Instead, if the rumors I am seeing are true, Syriza could be going towards building a “national unity movement” with the traditional bourgeois parties on the basis of the resounding “OXI” vote. This latter does indicate that the “anti-austerity movement”, formerly restricted to the Left, has now assumed the dimensions of a genuine national revolt, a new development that we do need to now take into consideration. The Syriza concept might be a popular front hegemonized by Syriza as basically the (albeit non-productive) “worker” component. Its “Left” face would present itself as the working class hegemonic over the Greek bourgeoisie in a national popular front. But it would be a non-productive working class fraction exclusive of the above two productive sectors, because of the relation to the Roma, and to the KKE! And likewise the exclusion of their corresponding bourgeois/”old petite bourgeois” sectors, in agriculture the rural townie petite bourgeoisie, small farmers, and larger capitalist farmers Greek or foreign owned; in mining, one suspects multinational companies.

    Perhaps this is the real significance of the Syriza logo, see for a description. This claims the logo is an expression of the ideological unity of the labor (red), ecology (green) and “feminist and other new social movements” (purple) – I guess women get thrown into a residual category…but all I care about is that it include the Roma. Somehow I doubt it. What the gold star above represents is left unexplained. In any case though, it could just as well stand for a cross-class unity: “the working class (red), the middle classes (green), and the Greek bourgeoisie (the imperial purple :-)”, with the red flag in front symbolizing the “hegemony” of the working class. We shall see.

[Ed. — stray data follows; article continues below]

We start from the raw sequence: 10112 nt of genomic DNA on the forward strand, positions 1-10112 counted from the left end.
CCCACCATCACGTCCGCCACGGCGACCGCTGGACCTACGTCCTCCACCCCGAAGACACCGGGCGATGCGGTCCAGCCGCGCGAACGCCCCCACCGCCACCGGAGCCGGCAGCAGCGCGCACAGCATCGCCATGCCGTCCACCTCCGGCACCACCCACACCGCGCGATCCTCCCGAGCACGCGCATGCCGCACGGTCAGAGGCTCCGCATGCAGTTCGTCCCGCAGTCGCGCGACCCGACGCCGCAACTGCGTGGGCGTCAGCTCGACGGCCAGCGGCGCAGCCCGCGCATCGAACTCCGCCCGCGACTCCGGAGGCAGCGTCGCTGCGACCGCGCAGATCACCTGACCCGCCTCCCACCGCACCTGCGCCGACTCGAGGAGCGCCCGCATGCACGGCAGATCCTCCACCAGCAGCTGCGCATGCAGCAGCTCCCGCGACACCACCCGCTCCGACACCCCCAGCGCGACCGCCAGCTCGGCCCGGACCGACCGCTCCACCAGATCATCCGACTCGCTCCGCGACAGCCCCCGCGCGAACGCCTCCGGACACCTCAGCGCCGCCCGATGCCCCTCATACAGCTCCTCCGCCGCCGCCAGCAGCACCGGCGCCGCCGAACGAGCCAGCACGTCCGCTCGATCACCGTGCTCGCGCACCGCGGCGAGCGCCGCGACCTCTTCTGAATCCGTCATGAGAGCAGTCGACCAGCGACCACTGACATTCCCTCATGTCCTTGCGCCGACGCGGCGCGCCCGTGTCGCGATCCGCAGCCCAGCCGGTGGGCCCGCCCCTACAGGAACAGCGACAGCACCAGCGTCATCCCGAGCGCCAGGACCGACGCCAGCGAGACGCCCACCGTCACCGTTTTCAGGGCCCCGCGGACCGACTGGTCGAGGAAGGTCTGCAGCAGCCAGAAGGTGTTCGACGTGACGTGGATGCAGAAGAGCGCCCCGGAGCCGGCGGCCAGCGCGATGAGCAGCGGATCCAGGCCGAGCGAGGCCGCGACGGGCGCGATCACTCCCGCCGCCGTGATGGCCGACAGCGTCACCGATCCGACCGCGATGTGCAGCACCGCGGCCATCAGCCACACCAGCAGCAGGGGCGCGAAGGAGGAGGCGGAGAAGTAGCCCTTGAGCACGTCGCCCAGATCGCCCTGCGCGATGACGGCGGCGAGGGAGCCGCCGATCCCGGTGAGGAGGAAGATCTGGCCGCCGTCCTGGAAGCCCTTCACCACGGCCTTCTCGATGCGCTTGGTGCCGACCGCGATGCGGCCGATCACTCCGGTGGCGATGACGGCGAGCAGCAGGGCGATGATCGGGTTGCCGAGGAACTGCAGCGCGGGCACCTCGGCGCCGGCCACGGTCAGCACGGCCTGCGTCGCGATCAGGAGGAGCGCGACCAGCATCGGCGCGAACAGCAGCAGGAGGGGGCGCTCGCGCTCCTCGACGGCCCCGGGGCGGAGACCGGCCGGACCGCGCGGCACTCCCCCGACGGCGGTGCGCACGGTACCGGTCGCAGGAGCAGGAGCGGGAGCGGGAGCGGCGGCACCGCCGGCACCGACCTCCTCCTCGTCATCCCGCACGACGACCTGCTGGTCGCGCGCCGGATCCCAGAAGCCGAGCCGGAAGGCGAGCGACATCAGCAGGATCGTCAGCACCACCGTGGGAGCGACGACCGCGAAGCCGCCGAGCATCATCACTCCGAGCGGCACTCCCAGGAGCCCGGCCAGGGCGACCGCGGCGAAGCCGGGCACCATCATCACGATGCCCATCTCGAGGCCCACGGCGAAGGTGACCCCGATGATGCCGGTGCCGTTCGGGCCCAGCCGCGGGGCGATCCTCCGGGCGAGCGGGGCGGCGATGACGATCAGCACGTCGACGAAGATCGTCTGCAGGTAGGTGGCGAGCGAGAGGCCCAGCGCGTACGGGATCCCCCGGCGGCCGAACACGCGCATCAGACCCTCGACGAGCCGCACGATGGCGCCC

If so, the KKE would have for the moment stumbled into a “correct” position by sectarian means in not supporting such a popular front. But there is no way the dispersed and ethnically divided proletariat in Greece can come to power independently of the main urban centers (Athens, Thessaloniki), but no way the non-productive working classes in those centers could hold power for long without the inclusion of that proletariat. But that will be barred by the popular front.

  10. I have just spent a week in the Greek Island of Crete (wonderful place) and couldn’t help noticing the small army of waiters, bar staff etc scurrying around attending to our every need.

    Are these:

    Productive working class
    Non Productive Working class
    Middle Class
    Petite Bourgeois


    1. I put these in the same category as retail trade in general. Whether the (generally low wage) workers in this sector are a kind of “transport worker” – as in the waiter has to transport the stuff to the table – or whether the cooks are a kind of artisan labor, or pre-industrial manufacturing labor, I am honestly agnostic on right now. I’m leaning not, because at best these are “marginally productive” (in a marginal theory of productive labor? This is what I am undecided on), but in any case 1) they are at the low end of the marginal scale, and 2) your consumption is non-productive (sorry 😉 so “qualitatively” these are non-productive.